Published at Monday, September 11th 2017, 14:25:47 PM by Manya Matveev. Bedroom. Decide which furniture to keep. As you are going through the room note which pieces you want to keep and which will be sold or given away. But before buying anything new consider updating existing furniture with fresh paint or knobs and look around the rest of the house (including in the attic and the basement) for forgotten treasures. Shop for new items. Look for pieces that can also be used in a first apartment (or dorm room) to get the most bang for your buck. Small side tables cushions throw blankets lamps and small‐scale armchairs will all be most welcome in those first digs away from home. Go on a "cool junk" hunt together. Make a date to hit a flea market or antiques and collectibles fair to see what you can find. Bring cash (only as much as you want to spend) measurements of key areas and a dolly or cart to carry home your finds. Wire storage lockers like the ones shown here are superversatile – use them for everything from shoes and scarves to craft supplies and books. Incorporate photos of friends. One of the downsides to taking mostly digital photos is that we tend to print photos less often. As part of this project be sure to give your teen the opportunity to have some recent pictures printed – some to frame and others to tape up in a rotating display. Japanese masking tape (also called washi tape) comes in a mind‐boggling array of colors and patterns is easily removable from most surfaces and can be used in tons of ways (like in the photo display seen here). A set would make a lovely gift for your teen when this project is complete. Try a small DIY project.
Published at Monday, September 11th 2017, 18:19:33 PM by Orlene Lefebvre. Living Room. Use baskets. If you want a neater living room make friends with baskets. But before you shop for baskets figure out what you really want to keep in the living room (see No. 6) so you can choose the right ones for the job. Toys are best in open baskets because they make it easier for little ones to find what they are looking for; personal documents and messy‐looking items are better stowed in lidded baskets. And remember to measure your shelves before shopping; you don't want to come home with a carload of new organizing supplies only to find they don't fit.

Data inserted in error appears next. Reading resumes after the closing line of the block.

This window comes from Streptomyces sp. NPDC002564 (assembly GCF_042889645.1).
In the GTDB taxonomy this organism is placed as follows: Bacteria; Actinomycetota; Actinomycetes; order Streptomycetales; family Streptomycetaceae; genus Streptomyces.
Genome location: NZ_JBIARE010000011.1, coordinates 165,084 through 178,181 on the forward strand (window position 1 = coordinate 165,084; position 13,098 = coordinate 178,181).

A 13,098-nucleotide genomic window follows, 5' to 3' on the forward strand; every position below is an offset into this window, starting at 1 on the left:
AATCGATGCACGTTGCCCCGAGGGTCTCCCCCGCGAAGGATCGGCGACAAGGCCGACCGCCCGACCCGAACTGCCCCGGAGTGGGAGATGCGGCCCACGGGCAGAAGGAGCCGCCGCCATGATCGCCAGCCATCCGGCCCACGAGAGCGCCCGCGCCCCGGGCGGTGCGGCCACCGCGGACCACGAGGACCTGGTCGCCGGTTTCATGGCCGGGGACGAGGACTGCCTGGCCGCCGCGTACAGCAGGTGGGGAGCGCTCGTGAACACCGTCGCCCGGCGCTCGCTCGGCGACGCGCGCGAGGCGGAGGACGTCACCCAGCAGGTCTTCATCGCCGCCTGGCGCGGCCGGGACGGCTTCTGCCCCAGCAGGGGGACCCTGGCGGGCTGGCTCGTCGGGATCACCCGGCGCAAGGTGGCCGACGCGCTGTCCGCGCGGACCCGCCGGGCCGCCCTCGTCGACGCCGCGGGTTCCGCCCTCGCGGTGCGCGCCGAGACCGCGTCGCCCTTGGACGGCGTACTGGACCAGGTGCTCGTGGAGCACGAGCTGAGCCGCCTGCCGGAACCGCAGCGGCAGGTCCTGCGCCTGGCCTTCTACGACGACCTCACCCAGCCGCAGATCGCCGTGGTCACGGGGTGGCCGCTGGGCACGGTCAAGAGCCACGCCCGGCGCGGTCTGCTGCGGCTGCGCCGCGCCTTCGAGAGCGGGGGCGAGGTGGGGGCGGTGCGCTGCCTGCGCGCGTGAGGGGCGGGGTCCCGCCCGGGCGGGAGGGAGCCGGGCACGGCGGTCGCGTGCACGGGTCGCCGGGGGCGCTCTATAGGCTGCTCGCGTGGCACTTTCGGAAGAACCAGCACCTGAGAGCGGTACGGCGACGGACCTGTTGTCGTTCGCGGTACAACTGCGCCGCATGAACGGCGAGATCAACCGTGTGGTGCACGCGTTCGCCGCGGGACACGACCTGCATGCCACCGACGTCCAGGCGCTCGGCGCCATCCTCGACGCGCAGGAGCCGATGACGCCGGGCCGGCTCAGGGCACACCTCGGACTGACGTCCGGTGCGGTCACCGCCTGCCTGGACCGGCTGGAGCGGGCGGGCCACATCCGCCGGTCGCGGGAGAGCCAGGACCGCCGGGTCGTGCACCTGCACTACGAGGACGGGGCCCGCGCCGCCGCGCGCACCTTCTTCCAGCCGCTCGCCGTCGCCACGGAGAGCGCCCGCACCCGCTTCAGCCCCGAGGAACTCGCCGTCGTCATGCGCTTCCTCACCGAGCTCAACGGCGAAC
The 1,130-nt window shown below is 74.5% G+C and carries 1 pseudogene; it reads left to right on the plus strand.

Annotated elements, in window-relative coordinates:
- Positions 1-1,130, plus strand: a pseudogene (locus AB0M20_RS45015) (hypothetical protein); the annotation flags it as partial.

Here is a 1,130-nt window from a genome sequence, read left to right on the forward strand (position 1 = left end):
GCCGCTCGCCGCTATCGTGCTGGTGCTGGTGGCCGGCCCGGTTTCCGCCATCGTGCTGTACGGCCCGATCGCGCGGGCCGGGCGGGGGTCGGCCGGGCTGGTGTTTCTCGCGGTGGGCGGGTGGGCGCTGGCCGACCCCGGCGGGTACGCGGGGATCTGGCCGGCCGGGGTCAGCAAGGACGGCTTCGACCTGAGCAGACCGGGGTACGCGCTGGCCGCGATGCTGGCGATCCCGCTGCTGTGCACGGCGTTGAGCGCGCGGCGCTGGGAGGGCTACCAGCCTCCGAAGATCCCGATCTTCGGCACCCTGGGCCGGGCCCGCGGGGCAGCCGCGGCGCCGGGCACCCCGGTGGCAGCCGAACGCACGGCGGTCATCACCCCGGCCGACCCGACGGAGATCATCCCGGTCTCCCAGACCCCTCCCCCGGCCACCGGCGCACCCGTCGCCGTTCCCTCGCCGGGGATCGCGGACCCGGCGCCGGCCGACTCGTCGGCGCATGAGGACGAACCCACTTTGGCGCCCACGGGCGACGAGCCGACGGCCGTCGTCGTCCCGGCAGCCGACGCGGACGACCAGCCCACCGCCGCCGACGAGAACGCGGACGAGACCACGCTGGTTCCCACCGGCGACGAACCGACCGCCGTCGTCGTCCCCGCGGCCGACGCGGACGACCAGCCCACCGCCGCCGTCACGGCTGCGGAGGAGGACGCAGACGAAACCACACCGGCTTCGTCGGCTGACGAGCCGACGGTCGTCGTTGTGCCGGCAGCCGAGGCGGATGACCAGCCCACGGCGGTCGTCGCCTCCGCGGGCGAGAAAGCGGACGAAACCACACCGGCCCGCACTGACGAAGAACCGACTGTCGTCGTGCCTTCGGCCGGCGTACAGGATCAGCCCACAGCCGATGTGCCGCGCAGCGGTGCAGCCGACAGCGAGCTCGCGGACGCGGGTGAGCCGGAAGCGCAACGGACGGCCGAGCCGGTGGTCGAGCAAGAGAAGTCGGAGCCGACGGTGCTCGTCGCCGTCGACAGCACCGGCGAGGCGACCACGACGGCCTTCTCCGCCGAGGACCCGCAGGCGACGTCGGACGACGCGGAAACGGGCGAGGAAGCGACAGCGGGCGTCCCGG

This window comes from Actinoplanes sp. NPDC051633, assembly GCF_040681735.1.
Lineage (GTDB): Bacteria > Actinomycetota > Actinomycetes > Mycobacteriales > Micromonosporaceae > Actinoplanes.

Published at Tuesday, September 26th 2017, 06:15:25 AM by Orlene Lefebvre. Dining Room. Filament chandelier. Filament bulbs have risen in popularity with good reason – they exude charm and cast a beautifully warm glow. Single filament bulbs are typically available only in 40 to 60 watts but using a chandelier with many exposed filament bulbs is a wonderful way to get all the charm and the light you need.
Published at Tuesday, September 26th 2017, 06:15:19 AM by Natzu Shimizu. Interior. Mix in drywall or plaster with reclaimed wood and stone. The white walls in this bedroom let the Montana moss rock fireplace and rough ceiling beams and planks stand out. The rest of the color and material palettes pick up on the colors found in the stone and wood.